Theft of terra-cotta warrior thumb subject of federal trial in Philly

Ian Bush
April 02, 2019 - 9:13 pm
HAIKOU, Feb. 15, 2018 (Xinhua) -- Photo taken on Feb. 15, 2018 shows Terra-Cotta Warriors during an exhibition of "Civilization of Qin (221-207 B.C.) and Han Dynasties (206 B.C.- 220 A.D.)" in Hainan Museum in Haikou, south China's Hainan Province.

Xinhua/Sipa USA via USA TODAY NETWORK

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PHILADELPHIA (KYW Newsradio) — The theft of a thumb from a 2,000-year-old statue is the subject of a federal trial this week in Philadelphia.

Michael Rohana is accused of breaking off - and walking off with - the digit from one of the terra-cotta warriors loaned by China to the Franklin Institute for an exhibit in 2017 and 2018.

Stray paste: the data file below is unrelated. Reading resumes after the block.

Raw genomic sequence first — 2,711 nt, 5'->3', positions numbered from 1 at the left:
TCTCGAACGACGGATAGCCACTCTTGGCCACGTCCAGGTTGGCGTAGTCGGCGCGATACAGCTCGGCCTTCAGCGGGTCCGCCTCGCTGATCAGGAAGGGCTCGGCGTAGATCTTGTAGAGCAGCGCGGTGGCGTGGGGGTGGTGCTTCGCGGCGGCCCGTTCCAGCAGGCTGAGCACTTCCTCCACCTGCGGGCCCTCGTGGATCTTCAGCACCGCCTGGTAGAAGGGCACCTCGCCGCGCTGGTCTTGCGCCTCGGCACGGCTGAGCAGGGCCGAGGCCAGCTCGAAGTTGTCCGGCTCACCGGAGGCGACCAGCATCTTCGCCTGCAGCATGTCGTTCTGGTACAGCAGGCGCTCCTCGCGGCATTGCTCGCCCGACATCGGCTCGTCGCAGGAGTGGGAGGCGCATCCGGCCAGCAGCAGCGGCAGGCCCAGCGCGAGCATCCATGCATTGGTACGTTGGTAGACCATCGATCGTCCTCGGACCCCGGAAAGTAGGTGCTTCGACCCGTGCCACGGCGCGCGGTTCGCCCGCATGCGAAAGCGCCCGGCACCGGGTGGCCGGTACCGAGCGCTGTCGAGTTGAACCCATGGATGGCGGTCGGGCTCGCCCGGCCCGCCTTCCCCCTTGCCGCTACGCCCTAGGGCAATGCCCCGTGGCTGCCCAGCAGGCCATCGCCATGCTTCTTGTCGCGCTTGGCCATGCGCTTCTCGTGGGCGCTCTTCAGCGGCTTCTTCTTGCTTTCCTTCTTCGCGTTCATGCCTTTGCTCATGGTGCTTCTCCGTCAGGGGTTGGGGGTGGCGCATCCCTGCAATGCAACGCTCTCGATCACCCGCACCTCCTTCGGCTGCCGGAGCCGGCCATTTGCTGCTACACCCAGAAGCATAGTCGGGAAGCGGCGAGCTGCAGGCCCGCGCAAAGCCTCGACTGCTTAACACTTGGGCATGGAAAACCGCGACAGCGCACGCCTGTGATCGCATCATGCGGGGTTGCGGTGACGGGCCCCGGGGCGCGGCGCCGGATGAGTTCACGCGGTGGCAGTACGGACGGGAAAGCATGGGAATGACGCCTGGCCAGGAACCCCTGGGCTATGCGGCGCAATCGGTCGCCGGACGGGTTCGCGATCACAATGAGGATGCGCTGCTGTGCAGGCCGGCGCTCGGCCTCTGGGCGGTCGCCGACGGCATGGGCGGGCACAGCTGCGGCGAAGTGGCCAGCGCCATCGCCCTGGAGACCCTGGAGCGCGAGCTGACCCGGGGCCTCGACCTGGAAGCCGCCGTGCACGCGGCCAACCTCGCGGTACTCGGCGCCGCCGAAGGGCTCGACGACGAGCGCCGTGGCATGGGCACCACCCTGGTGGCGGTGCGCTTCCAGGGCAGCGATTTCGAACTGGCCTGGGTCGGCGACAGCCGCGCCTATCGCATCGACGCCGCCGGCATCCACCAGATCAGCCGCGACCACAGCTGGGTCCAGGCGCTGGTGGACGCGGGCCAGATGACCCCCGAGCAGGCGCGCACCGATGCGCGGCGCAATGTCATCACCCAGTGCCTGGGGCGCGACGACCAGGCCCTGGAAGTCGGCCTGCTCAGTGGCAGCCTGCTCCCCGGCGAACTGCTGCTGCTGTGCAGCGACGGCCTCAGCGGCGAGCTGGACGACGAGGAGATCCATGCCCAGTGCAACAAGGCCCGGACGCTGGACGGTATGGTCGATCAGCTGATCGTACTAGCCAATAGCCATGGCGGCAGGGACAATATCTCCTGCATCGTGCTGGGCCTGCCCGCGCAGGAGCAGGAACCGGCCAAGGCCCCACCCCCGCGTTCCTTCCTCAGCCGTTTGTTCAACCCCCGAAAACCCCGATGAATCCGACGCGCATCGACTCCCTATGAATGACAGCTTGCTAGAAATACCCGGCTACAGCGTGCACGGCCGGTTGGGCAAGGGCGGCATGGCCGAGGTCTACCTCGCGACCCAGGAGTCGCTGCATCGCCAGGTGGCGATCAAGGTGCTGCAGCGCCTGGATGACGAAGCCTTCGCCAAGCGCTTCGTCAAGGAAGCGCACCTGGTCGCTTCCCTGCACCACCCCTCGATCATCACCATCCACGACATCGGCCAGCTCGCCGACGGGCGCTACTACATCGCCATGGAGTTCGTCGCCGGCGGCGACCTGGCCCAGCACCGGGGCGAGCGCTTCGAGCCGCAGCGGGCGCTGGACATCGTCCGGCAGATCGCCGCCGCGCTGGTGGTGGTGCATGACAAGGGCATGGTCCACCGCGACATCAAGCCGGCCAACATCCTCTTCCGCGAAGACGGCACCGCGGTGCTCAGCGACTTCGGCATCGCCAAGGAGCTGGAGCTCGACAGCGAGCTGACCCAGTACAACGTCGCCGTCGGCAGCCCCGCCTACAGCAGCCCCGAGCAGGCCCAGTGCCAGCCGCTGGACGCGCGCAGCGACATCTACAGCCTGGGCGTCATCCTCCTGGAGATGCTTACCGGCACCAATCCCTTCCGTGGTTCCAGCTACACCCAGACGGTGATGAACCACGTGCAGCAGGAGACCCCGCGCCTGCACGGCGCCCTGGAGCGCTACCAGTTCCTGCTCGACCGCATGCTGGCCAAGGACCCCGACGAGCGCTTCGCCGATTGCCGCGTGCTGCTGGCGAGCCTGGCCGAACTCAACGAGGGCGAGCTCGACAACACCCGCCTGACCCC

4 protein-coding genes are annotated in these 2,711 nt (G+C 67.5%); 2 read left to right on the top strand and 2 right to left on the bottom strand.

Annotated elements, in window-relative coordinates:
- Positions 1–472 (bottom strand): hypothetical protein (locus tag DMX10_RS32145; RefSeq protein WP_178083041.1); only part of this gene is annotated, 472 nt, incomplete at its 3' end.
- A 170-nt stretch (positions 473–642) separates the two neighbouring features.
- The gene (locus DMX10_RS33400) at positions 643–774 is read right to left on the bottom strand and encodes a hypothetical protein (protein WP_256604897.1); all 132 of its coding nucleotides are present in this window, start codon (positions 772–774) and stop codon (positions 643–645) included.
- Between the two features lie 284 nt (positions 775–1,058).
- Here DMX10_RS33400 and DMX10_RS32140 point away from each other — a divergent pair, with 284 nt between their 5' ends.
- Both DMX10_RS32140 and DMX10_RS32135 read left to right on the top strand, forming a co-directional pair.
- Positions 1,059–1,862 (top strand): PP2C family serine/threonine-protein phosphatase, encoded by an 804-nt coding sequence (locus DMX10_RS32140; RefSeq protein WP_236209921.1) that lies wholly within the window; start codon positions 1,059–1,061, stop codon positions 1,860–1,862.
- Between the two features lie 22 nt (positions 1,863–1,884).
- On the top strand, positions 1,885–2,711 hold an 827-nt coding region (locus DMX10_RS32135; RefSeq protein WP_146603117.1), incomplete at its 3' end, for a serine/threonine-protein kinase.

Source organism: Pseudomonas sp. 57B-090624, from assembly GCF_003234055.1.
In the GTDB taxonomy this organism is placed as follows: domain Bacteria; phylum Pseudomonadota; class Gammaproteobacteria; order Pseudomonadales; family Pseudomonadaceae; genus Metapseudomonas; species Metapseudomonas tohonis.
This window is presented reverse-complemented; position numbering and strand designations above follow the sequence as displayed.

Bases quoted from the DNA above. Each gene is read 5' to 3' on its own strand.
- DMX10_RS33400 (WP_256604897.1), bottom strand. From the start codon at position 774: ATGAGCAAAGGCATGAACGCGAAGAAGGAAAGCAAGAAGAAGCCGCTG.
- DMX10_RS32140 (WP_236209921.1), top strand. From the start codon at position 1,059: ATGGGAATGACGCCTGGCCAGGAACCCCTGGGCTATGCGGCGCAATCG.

The museum's assistant director of collections, Susannah Carroll, testified Tuesday she was "horrified" when she noticed in early January that the cavalryman's thumb was gone. Security footage revealed it went missing during an after-hours party on Dec. 21. 

Court documents show the FBI recovered the thumb from Rohana's home in Bear, Delaware.

Prosecutors argue the digit is of substantial cultural and monetary value. Rohana's defense attorneys attempted to highlight what they contend were security lapses at the Franklin Institute.

Both are key elements of the federal charges, including theft of an object of cultural heritage from a museum.

Rohana is in his mid 20s and could face up to 20 years in prison if convicted.